Getting citizens involved is key to protecting biodiversity

“If we take for granted the things that our environment does for us — cleaner air, cleaner water, better soil for growing things — those are the things that we’re going to have to spend money on to reproduce.”

Jenna Bell | Dec. 10, 2019

Biodiversity loss is a major issue worldwide. The UN estimates that close to one million plant and animal species are currently near extinction, more than ever before in human history. Our natural heritage allows us to develop and thrive — however, our rapidly growing demand on the earth’s resources is harming the very thing which we rely on.

Solutions to this issue may seem daunting when thinking about biodiversity loss on a global scale. What if we start with protecting the wildlife just within our own city?

University of Alberta law professor Cameron Jefferies and the Alberta Land Institute’s Erin Sawyer have been working on a report describing the ways Alberta municipalities can have a major impact on conserving biodiversity. I spoke with Cameron Jefferies last month, with a year and a half of hard work behind him and the report finally finished.

How did you first become interested in this topic?

This evolved naturally from a desire to do more work of local impact. Most of my work is at the international level — dealing with issues like climate change, biodiversity or oceans management. I was exploring opportunities to get more involved in work at the local level and make more immediate change.

Why is this report significant?

I think that this is the most comprehensive analysis of municipal biodiversity conservation that’s out there in Canada right now. There hasn’t been something like this undertaken in Alberta — to the extent that this looks beyond just regulatory options, and then also considers things like financial obligations and citizen engagement.

The report started with the idea that we could work with the principle of subsidiarity to achieve more effective local biodiversity or conservation action — subsidiarity is the idea that regulation can occur and should occur locally. In this sense, you can have regulation and responses that are better tailored to a community’s needs. Subsidiarity has been talked about a little bit by our courts over the last decade, but it hasn’t really rooted itself in Canadian law, necessarily. So we thought this would be a good chance to look at that principle, in view of the recent amendments to the Municipal Government Act.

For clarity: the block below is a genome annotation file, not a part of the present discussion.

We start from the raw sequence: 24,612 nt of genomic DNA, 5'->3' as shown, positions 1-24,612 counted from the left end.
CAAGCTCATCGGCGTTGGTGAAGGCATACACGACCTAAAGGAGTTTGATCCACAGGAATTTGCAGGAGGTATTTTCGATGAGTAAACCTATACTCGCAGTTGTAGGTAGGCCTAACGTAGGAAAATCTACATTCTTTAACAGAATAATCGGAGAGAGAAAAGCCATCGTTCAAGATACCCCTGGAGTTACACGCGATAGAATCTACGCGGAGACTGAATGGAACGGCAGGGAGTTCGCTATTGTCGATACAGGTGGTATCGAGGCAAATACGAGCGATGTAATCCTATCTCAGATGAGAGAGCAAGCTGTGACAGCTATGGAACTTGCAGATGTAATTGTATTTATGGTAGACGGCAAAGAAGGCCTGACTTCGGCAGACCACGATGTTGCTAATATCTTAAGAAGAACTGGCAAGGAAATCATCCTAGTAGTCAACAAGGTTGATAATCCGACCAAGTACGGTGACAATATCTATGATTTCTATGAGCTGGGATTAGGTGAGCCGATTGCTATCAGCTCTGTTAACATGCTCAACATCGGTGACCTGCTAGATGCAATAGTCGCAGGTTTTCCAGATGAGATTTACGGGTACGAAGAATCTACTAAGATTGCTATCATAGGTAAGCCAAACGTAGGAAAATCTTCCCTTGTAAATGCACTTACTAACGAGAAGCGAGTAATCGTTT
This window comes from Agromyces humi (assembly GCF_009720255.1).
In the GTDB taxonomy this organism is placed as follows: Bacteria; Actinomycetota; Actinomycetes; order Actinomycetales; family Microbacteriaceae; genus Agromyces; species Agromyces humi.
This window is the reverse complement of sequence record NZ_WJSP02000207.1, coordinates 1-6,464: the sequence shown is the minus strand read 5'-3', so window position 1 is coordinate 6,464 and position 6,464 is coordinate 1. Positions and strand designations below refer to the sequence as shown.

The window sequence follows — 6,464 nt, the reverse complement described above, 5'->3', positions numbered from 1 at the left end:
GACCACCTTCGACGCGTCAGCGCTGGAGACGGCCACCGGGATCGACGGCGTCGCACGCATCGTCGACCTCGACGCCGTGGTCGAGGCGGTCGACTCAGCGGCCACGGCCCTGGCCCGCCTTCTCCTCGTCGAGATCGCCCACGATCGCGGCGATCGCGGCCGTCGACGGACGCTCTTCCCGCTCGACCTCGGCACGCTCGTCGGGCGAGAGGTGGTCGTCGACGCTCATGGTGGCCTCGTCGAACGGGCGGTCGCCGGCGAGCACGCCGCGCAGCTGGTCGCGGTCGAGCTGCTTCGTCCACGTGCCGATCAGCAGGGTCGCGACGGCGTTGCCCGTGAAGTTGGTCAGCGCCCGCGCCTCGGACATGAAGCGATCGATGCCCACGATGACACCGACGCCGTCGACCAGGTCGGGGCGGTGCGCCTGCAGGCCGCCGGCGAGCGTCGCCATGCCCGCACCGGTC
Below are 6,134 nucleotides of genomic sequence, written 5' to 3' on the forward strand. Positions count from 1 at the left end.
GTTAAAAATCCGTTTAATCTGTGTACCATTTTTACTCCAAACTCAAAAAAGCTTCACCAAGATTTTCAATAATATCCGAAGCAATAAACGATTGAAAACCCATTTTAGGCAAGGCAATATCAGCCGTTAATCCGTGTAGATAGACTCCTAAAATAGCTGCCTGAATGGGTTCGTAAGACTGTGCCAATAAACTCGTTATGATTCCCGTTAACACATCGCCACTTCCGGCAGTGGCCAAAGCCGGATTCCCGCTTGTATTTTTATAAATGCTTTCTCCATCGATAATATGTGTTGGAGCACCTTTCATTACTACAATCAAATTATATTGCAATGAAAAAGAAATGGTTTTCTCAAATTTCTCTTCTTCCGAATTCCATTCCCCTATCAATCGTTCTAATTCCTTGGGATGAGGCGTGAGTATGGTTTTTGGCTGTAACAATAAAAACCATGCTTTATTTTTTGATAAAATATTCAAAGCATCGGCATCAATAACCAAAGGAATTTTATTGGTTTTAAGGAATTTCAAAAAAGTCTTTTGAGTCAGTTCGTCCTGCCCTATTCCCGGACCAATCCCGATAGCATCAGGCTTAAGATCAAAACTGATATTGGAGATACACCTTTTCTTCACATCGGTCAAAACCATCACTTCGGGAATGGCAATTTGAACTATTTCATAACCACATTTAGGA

Why haven’t cities in Alberta been more effective at protecting biodiversity?

Edmonton, Calgary, and smaller municipalities have a whole suite of [conservation] policies already. We were struck by the fact that even though there is all this policy on the books, there’s still concrete action that needs to be taken. We realize that there probably isn’t one single action that would really solve the problem. But rather it’s getting citizens involved, looking at financial constraints, making sure that the environment is taken into account during decision making processes to try and drive it forward. It’s more of an integrated kind of response.

Why is Edmonton an important place for biodiversity?

It’s not a coincidence that we’re sitting here in a place like Edmonton. This is a very rich area for biodiversity along the river — a beautiful landscape that is suitable for a variety of life. And that’s why we live here. That’s why there was settlement here. That’s why people have been using this area for thousands of years. And so it’s important that we are able to continue to benefit from those aspects of our environment.

So the report is finally finished — yay! What are your next steps?

The immediate next step is trying to get some awareness for it and to get it out there. We have a couple other deliverables that we’re hopefully going to share as well. We’re going to offer a course down on Augustana Campus for municipal officials to learn about different ways that diversity could be accounted for in their municipalities. We’re also creating a brochure, hopefully that we can disseminate to landowners during real estate transactions. From this they can get a sense of how to connect their property to municipal conservation initiatives. We are hoping to get involved at the individual level or the family level and persuade or influence some of the decisions that are happening in municipalities across Alberta.

Read the report at

This interview has been edited for clarity and length.



University of Alberta — Sustainability

Meet the students and academics who are discovering solutions to our climate and sustainability challenges. Writing from Edmonton-Amiskwacîwâskahikan, Canada.